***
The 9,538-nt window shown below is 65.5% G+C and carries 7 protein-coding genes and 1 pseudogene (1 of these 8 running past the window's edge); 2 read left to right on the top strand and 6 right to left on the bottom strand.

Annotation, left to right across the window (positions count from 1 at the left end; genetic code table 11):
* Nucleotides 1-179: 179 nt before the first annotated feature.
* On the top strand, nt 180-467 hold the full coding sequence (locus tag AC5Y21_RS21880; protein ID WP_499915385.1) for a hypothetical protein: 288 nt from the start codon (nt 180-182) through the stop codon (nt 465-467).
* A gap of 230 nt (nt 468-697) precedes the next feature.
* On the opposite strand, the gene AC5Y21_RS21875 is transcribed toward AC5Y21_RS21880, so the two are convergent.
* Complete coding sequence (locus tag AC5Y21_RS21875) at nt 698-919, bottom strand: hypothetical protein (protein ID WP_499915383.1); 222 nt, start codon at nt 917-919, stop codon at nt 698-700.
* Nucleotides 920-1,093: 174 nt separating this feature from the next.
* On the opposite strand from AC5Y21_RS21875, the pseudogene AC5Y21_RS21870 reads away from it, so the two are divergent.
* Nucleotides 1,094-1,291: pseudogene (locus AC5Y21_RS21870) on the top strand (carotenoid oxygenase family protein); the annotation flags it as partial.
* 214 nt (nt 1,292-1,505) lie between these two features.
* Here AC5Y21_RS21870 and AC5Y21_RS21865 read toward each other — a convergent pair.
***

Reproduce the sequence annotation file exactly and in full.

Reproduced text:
The 9,538-nt window shown below is 65.5% G+C and carries 7 protein-coding genes and 1 pseudogene (1 of these 8 running past the window's edge); 2 read left to right on the top strand and 6 right to left on the bottom strand.

Annotation, left to right across the window (positions count from 1 at the left end; genetic code table 11):
* Nucleotides 1-179: 179 nt before the first annotated feature.
* On the top strand, nt 180-467 hold the full coding sequence (locus tag AC5Y21_RS21880; protein ID WP_499915385.1) for a hypothetical protein: 288 nt from the start codon (nt 180-182) through the stop codon (nt 465-467).
* A gap of 230 nt (nt 468-697) precedes the next feature.
* On the opposite strand, the gene AC5Y21_RS21875 is transcribed toward AC5Y21_RS21880, so the two are convergent.
* Complete coding sequence (locus tag AC5Y21_RS21875) at nt 698-919, bottom strand: hypothetical protein (protein ID WP_499915383.1); 222 nt, start codon at nt 917-919, stop codon at nt 698-700.
* Nucleotides 920-1,093: 174 nt separating this feature from the next.
* On the opposite strand from AC5Y21_RS21875, the pseudogene AC5Y21_RS21870 reads away from it, so the two are divergent.
* Nucleotides 1,094-1,291: pseudogene (locus AC5Y21_RS21870) on the top strand (carotenoid oxygenase family protein); the annotation flags it as partial.
* 214 nt (nt 1,292-1,505) lie between these two features.
* Here AC5Y21_RS21870 and AC5Y21_RS21865 read toward each other — a convergent pair.